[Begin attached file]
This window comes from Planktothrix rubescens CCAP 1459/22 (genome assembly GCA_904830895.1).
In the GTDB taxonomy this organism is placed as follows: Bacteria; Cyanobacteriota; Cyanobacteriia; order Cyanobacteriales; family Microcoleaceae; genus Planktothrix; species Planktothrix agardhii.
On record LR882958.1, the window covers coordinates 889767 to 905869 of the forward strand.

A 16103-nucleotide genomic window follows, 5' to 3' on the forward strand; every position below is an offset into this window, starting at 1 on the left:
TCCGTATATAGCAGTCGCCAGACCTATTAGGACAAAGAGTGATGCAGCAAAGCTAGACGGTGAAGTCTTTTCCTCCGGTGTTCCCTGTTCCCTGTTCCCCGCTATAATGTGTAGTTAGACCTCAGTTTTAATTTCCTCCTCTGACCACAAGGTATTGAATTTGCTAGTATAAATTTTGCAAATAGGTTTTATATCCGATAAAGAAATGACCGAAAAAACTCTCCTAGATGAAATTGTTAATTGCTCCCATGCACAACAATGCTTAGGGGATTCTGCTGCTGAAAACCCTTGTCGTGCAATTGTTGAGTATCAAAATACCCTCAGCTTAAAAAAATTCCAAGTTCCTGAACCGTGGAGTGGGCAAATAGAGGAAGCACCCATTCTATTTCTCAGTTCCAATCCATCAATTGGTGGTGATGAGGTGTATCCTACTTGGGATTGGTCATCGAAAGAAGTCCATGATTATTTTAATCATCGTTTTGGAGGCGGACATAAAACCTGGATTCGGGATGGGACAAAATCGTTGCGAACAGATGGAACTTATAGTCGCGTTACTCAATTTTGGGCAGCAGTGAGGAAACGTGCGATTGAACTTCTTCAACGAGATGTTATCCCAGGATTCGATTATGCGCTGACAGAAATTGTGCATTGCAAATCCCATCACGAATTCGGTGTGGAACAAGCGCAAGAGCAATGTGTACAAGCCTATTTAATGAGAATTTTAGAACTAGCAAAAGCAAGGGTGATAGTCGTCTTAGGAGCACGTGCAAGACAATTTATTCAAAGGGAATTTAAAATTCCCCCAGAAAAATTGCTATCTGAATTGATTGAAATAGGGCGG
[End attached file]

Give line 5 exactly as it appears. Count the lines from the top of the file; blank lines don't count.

TCCGTATATAGCAGTCGCCAGACCTATTAGGACAAAGAGTGATGCAGCAAAGCTAGACGGTGAAGTCTTTTCCTCCGGTGTTCCCTGTTCCCTGTTCCCCGCTATAATGTGTAGTTAGACCTCAGTTTTAATTTCCTCCTCTGACCACAAGGTATTGAATTTGCTAGTATAAATTTTGCAAATAGGTTTTATATCCGATAAAGAAATGACCGAAAAAACTCTCCTAGATGAAATTGTTAATTGCTCCCATGCACAACAATGCTTAGGGGATTCTGCTGCTGAAAACCCTTGTCGTGCAATTGTTGAGTATCAAAATACCCTCAGCTTAAAAAAATTCCAAGTTCCTGAACCGTGGAGTGGGCAAATAGAGGAAGCACCCATTCTATTTCTCAGTTCCAATCCATCAATTGGTGGTGATGAGGTGTATCCTACTTGGGATTGGTCATCGAAAGAAGTCCATGATTATTTTAATCATCGTTTTGGAGGCGGACATAAAACCTGGATTCGGGATGGGACAAAATCGTTGCGAACAGATGGAACTTATAGTCGCGTTACTCAATTTTGGGCAGCAGTGAGGAAACGTGCGATTGAACTTCTTCAACGAGATGTTATCCCAGGATTCGATTATGCGCTGACAGAAATTGTGCATTGCAAATCCCATCACGAATTCGGTGTGGAACAAGCGCAAGAGCAATGTGTACAAGCCTATTTAATGAGAATTTTAGAACTAGCAAAAGCAAGGGTGATAGTCGTCTTAGGAGCACGTGCAAGACAATTTATTCAAAGGGAATTTAAAATTCCCCCAGAAAAATTGCTATCTGAATTGATTGAAATAGGGCGG